The overlap between the areas of our city most affected by the COVID-19 pandemic and the neighborhoods with the largest immigrant populations is glaring. Even though immigrants are more likely to be serving as essential workers — 500,000 have been serving on the frontlines of the crisis in New York City — many lack adequate access to resources and experience disparities in accessing healthcare.

On top of these factors that put immigrants at greater risk of illness, add the fear and mistrust caused by the public charge rule — the Trump administration’s green card “wealth test” — and other discriminatory federal immigration policies. It is easy to understand why we continue to hear that our communities fear seeking testing and treatment for COVID-19, even though access to comprehensive preventive, primary and specialty care is available to all New Yorkers, regardless of immigration status.

The New York State attorney general and the city continue to fight the public charge rule in court. And, recognizing the harm of a rule that deters people from seeking healthcare or food assistance during a global pandemic, we have asked a federal court to put a pause on this rule for the duration of the COVID-19 national emergency. We are also working hard to counter misinformation about the public charge rule by empowering our communities with clear and accurate information, in the many languages they speak, about benefits they can access safely during this time.

As part of this effort, the New York City Health Department and Mayor’s Office of Immigrant Affairs launched a multilingual ad campaign that sends a clear, powerful message — Seek Care and Support Without Fear. The campaign furthers our work to educate and assure communities hardest hit by COVID-19 infection and mortality that many health and social services — including COVID-19 testing and care, emergency Medicaid, food assistance, tenant protection and free legal help — are available regardless of immigration status, ability to pay or employment status. To learn more, visit nyc.gov/immigrants.

New York City residents who have questions about how accessing public benefits may affect immigration status can call the ActionNYC hotline at 1 (800) 354-0365, Monday to Friday between 9 a.m. to 6 p.m., for connections to city-funded, free and safe immigration legal help.

Furthermore, we are working to ensure that New Yorkers can access affordable primary, preventive and specialty healthcare by reaching out to immigrant communities and connecting them to NYC Care. Led by NYC Health + Hospitals, the largest public healthcare system in the U.S., NYC Care offers quality healthcare services, at low or no cost, to New Yorkers who do not qualify for or cannot afford health insurance. New York City residents can call 1 (646) NYC-CARE (692-2273) to enroll in NYC Care and visit nyccare.nyc for more information about the program.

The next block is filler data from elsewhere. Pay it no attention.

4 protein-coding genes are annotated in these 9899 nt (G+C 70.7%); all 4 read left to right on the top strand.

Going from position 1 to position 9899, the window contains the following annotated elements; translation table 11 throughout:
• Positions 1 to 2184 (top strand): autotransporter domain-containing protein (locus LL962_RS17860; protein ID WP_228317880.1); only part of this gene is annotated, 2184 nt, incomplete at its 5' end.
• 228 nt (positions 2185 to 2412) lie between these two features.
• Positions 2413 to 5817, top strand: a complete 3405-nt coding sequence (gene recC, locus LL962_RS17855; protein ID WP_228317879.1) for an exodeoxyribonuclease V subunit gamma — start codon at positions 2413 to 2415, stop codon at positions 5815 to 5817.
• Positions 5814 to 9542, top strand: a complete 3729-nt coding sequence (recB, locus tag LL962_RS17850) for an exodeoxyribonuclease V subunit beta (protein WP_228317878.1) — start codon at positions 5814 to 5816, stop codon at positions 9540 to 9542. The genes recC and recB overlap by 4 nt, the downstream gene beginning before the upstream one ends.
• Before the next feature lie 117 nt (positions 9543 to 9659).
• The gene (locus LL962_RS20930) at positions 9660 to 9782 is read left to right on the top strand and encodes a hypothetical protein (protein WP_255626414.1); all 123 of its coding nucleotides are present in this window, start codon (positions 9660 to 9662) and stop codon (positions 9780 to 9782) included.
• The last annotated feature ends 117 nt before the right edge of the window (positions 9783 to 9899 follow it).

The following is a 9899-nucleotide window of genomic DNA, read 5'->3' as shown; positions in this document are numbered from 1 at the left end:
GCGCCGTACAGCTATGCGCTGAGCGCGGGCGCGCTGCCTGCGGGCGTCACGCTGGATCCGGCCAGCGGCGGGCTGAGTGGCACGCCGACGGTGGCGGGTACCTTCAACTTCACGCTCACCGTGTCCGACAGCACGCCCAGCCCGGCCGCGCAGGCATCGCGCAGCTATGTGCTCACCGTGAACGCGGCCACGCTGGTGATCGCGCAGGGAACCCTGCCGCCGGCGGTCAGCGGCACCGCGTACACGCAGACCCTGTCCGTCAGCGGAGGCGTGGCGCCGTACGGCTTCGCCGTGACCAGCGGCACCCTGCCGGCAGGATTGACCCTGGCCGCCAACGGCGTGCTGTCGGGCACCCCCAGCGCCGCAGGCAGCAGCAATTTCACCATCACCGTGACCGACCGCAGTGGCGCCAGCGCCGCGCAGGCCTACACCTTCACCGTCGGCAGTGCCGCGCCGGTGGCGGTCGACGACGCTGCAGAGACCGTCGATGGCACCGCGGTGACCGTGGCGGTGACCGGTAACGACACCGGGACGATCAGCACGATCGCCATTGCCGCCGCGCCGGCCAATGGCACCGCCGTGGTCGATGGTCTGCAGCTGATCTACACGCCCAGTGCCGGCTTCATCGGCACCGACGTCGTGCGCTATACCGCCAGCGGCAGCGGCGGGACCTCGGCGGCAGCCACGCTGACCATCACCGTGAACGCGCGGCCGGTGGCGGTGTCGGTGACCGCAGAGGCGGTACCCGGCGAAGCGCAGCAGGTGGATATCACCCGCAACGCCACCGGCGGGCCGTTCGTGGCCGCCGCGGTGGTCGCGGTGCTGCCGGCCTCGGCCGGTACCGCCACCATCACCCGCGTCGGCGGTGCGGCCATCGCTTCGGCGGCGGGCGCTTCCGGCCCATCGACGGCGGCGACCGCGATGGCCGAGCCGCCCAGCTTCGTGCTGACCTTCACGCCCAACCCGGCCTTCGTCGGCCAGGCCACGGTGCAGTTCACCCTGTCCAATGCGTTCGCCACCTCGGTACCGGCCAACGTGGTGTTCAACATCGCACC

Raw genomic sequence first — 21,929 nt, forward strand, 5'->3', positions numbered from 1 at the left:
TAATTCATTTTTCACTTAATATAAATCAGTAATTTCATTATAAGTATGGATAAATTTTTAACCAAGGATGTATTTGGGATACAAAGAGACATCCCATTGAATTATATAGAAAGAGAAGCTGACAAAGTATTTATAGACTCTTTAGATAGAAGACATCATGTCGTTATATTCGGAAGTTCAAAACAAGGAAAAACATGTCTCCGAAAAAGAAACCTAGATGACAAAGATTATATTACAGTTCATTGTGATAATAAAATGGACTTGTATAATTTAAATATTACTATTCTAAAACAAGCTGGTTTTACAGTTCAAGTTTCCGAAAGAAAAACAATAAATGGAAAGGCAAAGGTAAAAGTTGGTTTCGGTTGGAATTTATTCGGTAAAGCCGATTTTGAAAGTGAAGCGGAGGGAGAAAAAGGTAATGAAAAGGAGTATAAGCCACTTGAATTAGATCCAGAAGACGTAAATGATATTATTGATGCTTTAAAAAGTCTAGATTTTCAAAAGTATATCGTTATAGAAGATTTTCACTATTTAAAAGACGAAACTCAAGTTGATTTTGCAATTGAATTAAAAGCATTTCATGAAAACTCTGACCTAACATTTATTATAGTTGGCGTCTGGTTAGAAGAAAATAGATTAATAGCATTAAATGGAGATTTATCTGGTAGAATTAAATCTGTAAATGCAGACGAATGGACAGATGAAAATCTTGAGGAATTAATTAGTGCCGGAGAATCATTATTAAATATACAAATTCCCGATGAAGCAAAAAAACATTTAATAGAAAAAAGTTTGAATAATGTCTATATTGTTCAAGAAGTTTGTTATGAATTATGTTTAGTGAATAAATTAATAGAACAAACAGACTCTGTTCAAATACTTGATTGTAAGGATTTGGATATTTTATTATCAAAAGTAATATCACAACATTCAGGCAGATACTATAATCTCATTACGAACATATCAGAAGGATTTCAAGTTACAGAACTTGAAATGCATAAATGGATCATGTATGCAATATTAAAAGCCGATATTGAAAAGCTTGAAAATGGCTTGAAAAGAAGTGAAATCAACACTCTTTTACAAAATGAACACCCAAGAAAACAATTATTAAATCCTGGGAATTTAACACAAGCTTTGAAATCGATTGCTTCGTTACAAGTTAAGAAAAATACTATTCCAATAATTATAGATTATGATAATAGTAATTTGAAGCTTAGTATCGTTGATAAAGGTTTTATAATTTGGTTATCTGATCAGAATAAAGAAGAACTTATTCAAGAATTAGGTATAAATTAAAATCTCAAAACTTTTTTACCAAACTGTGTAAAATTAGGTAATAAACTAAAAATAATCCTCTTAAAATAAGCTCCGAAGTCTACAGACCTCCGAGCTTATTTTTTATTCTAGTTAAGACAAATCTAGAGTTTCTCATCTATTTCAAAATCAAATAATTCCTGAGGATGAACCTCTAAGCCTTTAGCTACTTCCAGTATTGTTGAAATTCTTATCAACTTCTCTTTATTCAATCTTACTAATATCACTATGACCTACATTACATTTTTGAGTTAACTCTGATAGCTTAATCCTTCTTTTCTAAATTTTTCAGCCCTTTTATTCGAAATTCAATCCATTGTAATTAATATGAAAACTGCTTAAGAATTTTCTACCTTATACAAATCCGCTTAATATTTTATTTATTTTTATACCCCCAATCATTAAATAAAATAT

MOIA is proud to partner with NYC Health + Hospitals to advance outreach efforts in support of NYC Care. Thus far, the city has been working with community-based organizations in Staten Island, the Bronx and Brooklyn on community outreach to connect eligible New Yorkers to NYC Care, and we recently announced that we will be continuing these relationships for an additional six months.

Starting in September, NYC Care is coming to Queens and Manhattan — four months ahead of schedule. A new request for proposals from NYC Health + Hospitals is seeking CBOs in those boroughs to help engage prospective NYC Care members.

Through the RFP, the city will provide over $1 million in funding over six months to CBOs to conduct inclusive, linguistically and culturally competent outreach to help enroll Queens and Manhattan residents in NYC Care. These CBOs will promote the program through public education and offer support to members who would like to be connected to NYC Health + Hospitals for enrollment. Once enrolled, new patients can expect primary care appointments within two weeks of calling the hotline, a financial counseling screening, expanded pharmacy hours and access to low or no-cost primary, preventive and specialty care.

Selected Queens and Manhattan CBOs will play an important role in ensuring that every eligible New Yorker in the communities hardest hit by COVID-19 has access to and confidence receiving guaranteed healthcare, regardless of income or immigration status. Interested CBOs can find the RFP on the Mayor’s Fund to Advance New York City webpage, nyc.gov/fund, and apply by the 5 p.m. Aug. 10 deadline.

As our city begins to recover from this challenging time, it is critical that all New Yorkers, no matter their immigration status, know they can safely seek the care they need and deserve without fear of immigration consequences. Healthcare is a human right, and in Queens, and New York City at large, we are leading the way to deliver that promise to our communities.

Bitta Mostofi is Commissioner of the Mayor’s Office of Immigrant Affairs.

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